The perils of long-haul travel.
Birds carry seeds, merchants carry word of other lives. Civilizations rise on trade, exchange, cargoes: it's all about the traffic.
As a little boy I loved to go for a family hike up the mountain, but what was best in the day came early and late, going up and coming down. Our path crossed a motorway as we left the city; and what I would anticipate beforehand and remember after was standing with my hands clenched around the railings of the bridge, gazing down, seeing cars and trucks and coaches hurtle beneath me, this way and that. Uncounted strangers, unimaginable lives: all their individual errands and needs and urges dragging them into this common rush, this sense of progress. Traffic.
I could have stood and watched them go for ever.
Apparently, I still can.
This particular night I should have been one among them, man in car, one pixel in the glow. It would have made far better sense. But no: I had to be a boy again this night, this one night, this world of waiting.
I was lucky, I suppose, that I could walk to work. Every time it felt like walking into the future: from what had been my parents' house, through my childhood — with a pause, a ritual pause on the footbridge, look down at the road, watch the traffic — and then up and over the mountain.
The bridge at night was more of a teenage memory, a cluster of us kicking our legs above the traffic, staying out as late as we dared, passing cigarettes and cans up and down the line and talking, talking. And always looking down.
Kids still do that. I passed a bunch of them rail-hugging like my own private ghosts and wanted to stop, wanted to say look up, look up! — but we never did, they never would and there was nothing to see yet in any case, against the light-stain of the city's glow.
Besides, they were no ghosts of mine. Their future was on a different track. Tonight more than ever I felt like a dead end, an evolutionary sideshow.
Pass them by, then, and never mind the whispers, the giggles at my back. I'd have giggled too.
Up the winding path, difficult in the dark but my feet remembered; and found it less steep than they recalled, that sudden shock of adulthood still lingering even in middle-age. You think you've made adjustments, fitted the world to your new scale, and you're still wrong.
There should have been crowds on the peak, whispers and hush, a lingering anticipation.
Two men there were, with a single boy between them. Telescopes and cameras, they had the works, and the amateur enthusiasm to go with them: but still. I thought the night deserved better.
I bade them a soft good evening and went on by.
On the other side of the mountain, all the broad sweep of the airfield lay below me: more lights, a lure, duty calls. Truly, though, all my work now was waiting, and I could do it just as well up here.
No telescope, no camera, but I had brought my binoculars, and I did know just where to look. There was old reliable Orion, there was his belt and the sword on his belt; and there, what was that, a smudge on the scabbard, a new jewel, an adornment ...?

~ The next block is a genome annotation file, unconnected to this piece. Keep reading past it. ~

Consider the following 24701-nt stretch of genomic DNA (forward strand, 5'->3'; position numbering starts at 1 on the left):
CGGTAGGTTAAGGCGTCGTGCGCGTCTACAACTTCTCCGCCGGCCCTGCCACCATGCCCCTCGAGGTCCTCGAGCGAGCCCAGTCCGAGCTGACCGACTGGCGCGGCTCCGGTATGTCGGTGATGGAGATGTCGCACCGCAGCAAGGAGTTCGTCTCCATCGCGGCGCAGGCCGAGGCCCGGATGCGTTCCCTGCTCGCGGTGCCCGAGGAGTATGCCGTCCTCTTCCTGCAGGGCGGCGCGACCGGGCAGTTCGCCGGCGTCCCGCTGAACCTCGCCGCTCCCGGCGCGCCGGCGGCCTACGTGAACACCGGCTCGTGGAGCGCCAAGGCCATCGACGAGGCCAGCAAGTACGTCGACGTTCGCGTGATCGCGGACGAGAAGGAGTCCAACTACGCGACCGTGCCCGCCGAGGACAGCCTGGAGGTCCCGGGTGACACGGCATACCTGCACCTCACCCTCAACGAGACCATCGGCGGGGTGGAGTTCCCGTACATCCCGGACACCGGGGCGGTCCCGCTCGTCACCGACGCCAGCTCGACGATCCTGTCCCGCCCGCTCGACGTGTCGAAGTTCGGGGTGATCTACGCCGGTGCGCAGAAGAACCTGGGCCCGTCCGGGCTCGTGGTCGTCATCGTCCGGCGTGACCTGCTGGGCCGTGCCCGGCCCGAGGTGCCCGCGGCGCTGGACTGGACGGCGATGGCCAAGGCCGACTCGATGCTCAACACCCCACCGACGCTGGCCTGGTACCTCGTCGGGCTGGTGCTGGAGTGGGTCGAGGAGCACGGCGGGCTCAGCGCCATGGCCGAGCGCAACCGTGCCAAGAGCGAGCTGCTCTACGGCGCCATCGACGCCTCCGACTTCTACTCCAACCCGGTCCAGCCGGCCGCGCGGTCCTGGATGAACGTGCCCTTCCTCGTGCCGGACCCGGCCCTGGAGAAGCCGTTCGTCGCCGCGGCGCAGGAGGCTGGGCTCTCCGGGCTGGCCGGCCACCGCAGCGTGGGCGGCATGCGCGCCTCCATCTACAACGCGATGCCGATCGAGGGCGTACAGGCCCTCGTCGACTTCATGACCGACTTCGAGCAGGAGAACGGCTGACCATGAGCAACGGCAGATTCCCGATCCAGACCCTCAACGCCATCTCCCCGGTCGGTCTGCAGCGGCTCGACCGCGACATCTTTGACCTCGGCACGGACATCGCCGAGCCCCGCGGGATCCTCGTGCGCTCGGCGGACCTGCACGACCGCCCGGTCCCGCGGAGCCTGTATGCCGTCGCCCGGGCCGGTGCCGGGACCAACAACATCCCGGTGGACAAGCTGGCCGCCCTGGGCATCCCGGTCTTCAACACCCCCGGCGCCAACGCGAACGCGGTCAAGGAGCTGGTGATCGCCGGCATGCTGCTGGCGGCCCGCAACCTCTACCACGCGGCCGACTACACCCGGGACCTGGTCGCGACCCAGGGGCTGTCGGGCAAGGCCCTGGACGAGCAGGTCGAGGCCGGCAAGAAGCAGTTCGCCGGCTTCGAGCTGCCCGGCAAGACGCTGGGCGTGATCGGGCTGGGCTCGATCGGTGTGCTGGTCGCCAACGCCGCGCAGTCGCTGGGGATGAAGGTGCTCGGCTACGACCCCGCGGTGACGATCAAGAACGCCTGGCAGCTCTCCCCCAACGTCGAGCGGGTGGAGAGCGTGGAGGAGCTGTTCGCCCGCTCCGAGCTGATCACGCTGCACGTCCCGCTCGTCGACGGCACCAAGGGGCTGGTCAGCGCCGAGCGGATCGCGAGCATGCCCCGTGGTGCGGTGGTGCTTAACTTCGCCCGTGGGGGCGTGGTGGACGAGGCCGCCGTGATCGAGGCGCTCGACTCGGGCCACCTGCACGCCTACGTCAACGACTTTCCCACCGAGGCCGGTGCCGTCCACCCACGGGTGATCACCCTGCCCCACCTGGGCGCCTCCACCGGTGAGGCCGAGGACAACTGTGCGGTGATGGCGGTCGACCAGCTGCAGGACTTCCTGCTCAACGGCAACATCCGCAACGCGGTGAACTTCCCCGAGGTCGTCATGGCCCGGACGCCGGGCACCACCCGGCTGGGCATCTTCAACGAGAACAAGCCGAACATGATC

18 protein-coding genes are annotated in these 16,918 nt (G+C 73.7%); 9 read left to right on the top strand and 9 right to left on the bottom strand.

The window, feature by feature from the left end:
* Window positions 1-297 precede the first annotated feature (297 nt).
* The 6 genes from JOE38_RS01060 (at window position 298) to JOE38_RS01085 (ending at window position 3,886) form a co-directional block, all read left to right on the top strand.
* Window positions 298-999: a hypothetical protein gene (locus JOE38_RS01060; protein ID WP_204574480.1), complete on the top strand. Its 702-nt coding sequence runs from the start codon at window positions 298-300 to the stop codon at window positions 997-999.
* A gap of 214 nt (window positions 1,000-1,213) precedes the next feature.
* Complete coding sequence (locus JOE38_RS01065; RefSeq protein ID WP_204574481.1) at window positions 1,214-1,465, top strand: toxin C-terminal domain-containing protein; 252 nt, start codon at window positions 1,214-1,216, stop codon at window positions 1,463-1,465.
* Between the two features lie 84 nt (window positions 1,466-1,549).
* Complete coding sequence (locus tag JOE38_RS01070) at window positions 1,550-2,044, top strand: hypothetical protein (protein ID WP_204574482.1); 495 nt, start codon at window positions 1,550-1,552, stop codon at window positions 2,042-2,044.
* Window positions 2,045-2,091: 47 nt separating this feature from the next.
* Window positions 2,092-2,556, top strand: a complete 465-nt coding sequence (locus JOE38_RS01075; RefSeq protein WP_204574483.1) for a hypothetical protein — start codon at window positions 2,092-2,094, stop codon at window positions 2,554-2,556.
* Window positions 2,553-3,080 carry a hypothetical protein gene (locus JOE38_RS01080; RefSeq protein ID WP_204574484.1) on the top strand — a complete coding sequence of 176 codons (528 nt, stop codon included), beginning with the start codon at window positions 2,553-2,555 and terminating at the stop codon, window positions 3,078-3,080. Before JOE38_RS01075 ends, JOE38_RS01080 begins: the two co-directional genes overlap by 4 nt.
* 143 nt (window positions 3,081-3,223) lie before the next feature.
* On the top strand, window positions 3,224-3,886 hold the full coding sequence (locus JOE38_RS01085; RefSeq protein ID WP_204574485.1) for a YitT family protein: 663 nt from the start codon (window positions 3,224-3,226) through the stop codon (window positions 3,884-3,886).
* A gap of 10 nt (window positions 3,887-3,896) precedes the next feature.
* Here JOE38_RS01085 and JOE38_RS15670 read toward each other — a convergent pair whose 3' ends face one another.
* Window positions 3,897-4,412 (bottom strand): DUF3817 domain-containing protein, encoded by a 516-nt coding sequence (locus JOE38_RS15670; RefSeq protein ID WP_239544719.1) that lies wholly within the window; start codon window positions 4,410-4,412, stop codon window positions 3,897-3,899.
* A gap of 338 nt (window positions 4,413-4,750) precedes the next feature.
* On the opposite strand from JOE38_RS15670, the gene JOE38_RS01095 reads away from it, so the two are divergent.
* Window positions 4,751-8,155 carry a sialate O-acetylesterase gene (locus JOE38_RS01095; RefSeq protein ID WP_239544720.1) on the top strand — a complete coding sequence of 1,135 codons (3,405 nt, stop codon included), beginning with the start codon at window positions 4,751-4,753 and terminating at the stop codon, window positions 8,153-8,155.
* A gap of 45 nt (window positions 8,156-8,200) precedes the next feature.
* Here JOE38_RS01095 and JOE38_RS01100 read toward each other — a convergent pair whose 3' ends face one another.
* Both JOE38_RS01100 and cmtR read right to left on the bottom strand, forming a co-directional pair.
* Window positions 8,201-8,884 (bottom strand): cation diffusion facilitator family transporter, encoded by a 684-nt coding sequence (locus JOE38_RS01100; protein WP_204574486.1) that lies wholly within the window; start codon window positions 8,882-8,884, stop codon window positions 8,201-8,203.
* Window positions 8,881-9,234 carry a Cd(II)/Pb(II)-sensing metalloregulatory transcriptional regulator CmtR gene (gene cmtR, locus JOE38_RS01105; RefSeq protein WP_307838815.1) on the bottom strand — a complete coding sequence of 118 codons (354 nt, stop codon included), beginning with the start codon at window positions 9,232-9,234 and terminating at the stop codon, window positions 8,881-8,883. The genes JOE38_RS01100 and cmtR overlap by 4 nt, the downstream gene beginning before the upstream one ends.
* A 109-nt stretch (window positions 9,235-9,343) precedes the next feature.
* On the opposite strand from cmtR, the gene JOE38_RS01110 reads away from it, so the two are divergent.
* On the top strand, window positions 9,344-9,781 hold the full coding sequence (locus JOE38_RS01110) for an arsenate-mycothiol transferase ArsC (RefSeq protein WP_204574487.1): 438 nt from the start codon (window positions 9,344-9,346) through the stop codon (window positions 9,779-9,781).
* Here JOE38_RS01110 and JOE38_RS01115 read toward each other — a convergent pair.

Even then, I barely needed the binoculars. After an hour, they were swinging disregarded from my neck while I just looked. Not a new star, no. Not a supernova. Not a comet, not an asteroid inbound, nobody's calamity.
I stood there and watched it all the way in. By the time it was clearly a ship, a starship, alien and unique, there were people all over the mountainside at last, rowdy with alcohol or trainspotter-fussy about detail, where I thought they should all be hushed with respect.
Too much to ask. When the Sun came up and I went down, I was picking my way through a litter of discarded cans and burger-wraps, thinking it should have been champagne and oysters. You owed them that at least.
I should have been fighting my way through a scrum of press and public, and I wasn't. That was the worst of it, almost, that almost nobody cared.
Almost the worst.
When everything had cooled enough, the ship's door finally cracked open and alien figures came stalking down a ramp. For them this was a great event, a culmination, the pursuit of many lifetimes; and waiting for them, what they found was me.
Greeting them impossibly in their own tongue.
Knowing their ancestries in detail, the long course of generations from their home star to ours.
“We are not the first?” they said, bereft. “We thought we were the first ...”
“You were ... overtaken.” By information, by the speed of light: messages that could be translated, understood. Machines that could be built. Instantaneous transfer, across a terrible span.
What need ships, when we could send people, news, tech and luxuries across the Galaxy at the touch of a button?
Isolated in their unreachable vessel, they didn't know and couldn't be told. On and on they had sailed, already redundant, their histories known and their trade goods long superseded.
People massed on the scorched tarmac at my back, and the newcomers tried to draw comfort from that. “These, who are they in their eagerness, in their want?”
“Oh,” I said. “Those? Those are archaeologists.”
Join the discussion of Futures in Nature at http://go.nature.com/QMAm2a